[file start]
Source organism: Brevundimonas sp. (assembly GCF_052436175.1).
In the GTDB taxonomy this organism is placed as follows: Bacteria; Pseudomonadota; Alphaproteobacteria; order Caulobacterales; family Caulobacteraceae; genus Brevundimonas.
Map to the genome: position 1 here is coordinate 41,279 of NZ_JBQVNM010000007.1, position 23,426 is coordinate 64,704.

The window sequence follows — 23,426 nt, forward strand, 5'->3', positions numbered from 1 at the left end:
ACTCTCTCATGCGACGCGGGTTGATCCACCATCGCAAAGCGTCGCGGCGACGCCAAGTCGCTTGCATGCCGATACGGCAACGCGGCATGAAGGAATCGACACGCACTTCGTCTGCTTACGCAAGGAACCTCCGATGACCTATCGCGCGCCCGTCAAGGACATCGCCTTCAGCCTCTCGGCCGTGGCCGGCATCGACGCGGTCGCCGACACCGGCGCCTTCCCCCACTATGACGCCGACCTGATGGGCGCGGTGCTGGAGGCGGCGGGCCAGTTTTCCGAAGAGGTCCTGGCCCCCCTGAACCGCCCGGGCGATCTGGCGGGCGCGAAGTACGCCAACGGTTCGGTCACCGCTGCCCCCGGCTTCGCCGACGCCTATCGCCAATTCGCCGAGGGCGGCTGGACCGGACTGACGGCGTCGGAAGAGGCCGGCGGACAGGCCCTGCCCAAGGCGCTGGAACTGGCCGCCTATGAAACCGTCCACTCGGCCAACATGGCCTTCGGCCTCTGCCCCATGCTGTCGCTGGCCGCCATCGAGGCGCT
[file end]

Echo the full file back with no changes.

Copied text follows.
Source organism: Brevundimonas sp. (assembly GCF_052436175.1).
In the GTDB taxonomy this organism is placed as follows: Bacteria; Pseudomonadota; Alphaproteobacteria; order Caulobacterales; family Caulobacteraceae; genus Brevundimonas.
Map to the genome: position 1 here is coordinate 41,279 of NZ_JBQVNM010000007.1, position 23,426 is coordinate 64,704.

The window sequence follows — 23,426 nt, forward strand, 5'->3', positions numbered from 1 at the left end:
ACTCTCTCATGCGACGCGGGTTGATCCACCATCGCAAAGCGTCGCGGCGACGCCAAGTCGCTTGCATGCCGATACGGCAACGCGGCATGAAGGAATCGACACGCACTTCGTCTGCTTACGCAAGGAACCTCCGATGACCTATCGCGCGCCCGTCAAGGACATCGCCTTCAGCCTCTCGGCCGTGGCCGGCATCGACGCGGTCGCCGACACCGGCGCCTTCCCCCACTATGACGCCGACCTGATGGGCGCGGTGCTGGAGGCGGCGGGCCAGTTTTCCGAAGAGGTCCTGGCCCCCCTGAACCGCCCGGGCGATCTGGCGGGCGCGAAGTACGCCAACGGTTCGGTCACCGCTGCCCCCGGCTTCGCCGACGCCTATCGCCAATTCGCCGAGGGCGGCTGGACCGGACTGACGGCGTCGGAAGAGGCCGGCGGACAGGCCCTGCCCAAGGCGCTGGAACTGGCCGCCTATGAAACCGTCCACTCGGCCAACATGGCCTTCGGCCTCTGCCCCATGCTGTCGCTGGCCGCCATCGAGGCGCT